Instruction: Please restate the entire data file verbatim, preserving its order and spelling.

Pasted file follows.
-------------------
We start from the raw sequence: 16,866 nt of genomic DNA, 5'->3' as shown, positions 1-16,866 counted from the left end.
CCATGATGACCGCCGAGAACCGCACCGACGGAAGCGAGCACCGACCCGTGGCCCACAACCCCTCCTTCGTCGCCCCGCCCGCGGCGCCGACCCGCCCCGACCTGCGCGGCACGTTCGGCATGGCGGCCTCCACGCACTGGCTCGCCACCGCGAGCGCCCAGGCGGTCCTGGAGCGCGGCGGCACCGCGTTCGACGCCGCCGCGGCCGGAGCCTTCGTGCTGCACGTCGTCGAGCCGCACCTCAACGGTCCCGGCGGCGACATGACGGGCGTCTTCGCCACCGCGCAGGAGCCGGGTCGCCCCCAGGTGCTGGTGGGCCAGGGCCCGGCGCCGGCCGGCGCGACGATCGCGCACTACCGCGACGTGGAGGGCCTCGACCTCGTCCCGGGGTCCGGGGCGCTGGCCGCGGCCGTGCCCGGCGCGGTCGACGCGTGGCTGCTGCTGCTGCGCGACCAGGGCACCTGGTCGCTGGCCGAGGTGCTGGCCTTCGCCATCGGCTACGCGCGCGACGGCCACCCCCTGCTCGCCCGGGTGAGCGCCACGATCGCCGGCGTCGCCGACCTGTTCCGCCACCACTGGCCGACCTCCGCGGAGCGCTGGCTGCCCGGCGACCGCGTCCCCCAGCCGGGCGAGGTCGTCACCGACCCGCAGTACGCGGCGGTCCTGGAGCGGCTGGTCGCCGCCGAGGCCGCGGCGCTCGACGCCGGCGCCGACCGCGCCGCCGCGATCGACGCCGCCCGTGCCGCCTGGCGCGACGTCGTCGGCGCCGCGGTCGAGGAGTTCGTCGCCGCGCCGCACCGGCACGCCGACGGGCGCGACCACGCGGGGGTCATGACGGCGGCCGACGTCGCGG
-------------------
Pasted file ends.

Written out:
We start from the raw sequence: 16,866 nt of genomic DNA, 5'->3' as shown, positions 1-16,866 counted from the left end.
CCATGATGACCGCCGAGAACCGCACCGACGGAAGCGAGCACCGACCCGTGGCCCACAACCCCTCCTTCGTCGCCCCGCCCGCGGCGCCGACCCGCCCCGACCTGCGCGGCACGTTCGGCATGGCGGCCTCCACGCACTGGCTCGCCACCGCGAGCGCCCAGGCGGTCCTGGAGCGCGGCGGCACCGCGTTCGACGCCGCCGCGGCCGGAGCCTTCGTGCTGCACGTCGTCGAGCCGCACCTCAACGGTCCCGGCGGCGACATGACGGGCGTCTTCGCCACCGCGCAGGAGCCGGGTCGCCCCCAGGTGCTGGTGGGCCAGGGCCCGGCGCCGGCCGGCGCGACGATCGCGCACTACCGCGACGTGGAGGGCCTCGACCTCGTCCCGGGGTCCGGGGCGCTGGCCGCGGCCGTGCCCGGCGCGGTCGACGCGTGGCTGCTGCTGCTGCGCGACCAGGGCACCTGGTCGCTGGCCGAGGTGCTGGCCTTCGCCATCGGCTACGCGCGCGACGGCCACCCCCTGCTCGCCCGGGTGAGCGCCACGATCGCCGGCGTCGCCGACCTGTTCCGCCACCACTGGCCGACCTCCGCGGAGCGCTGGCTGCCCGGCGACCGCGTCCCCCAGCCGGGCGAGGTCGTCACCGACCCGCAGTACGCGGCGGTCCTGGAGCGGCTGGTCGCCGCCGAGGCCGCGGCGCTCGACGCCGGCGCCGACCGCGCCGCCGCGATCGACGCCGCCCGTGCCGCCTGGCGCGACGTCGTCGGCGCCGCGGTCGAGGAGTTCGTCGCCGCGCCGCACCGGCACGCCGACGGGCGCGACCACGCGGGGGTCATGACGGCGGCCGACGTCGCGG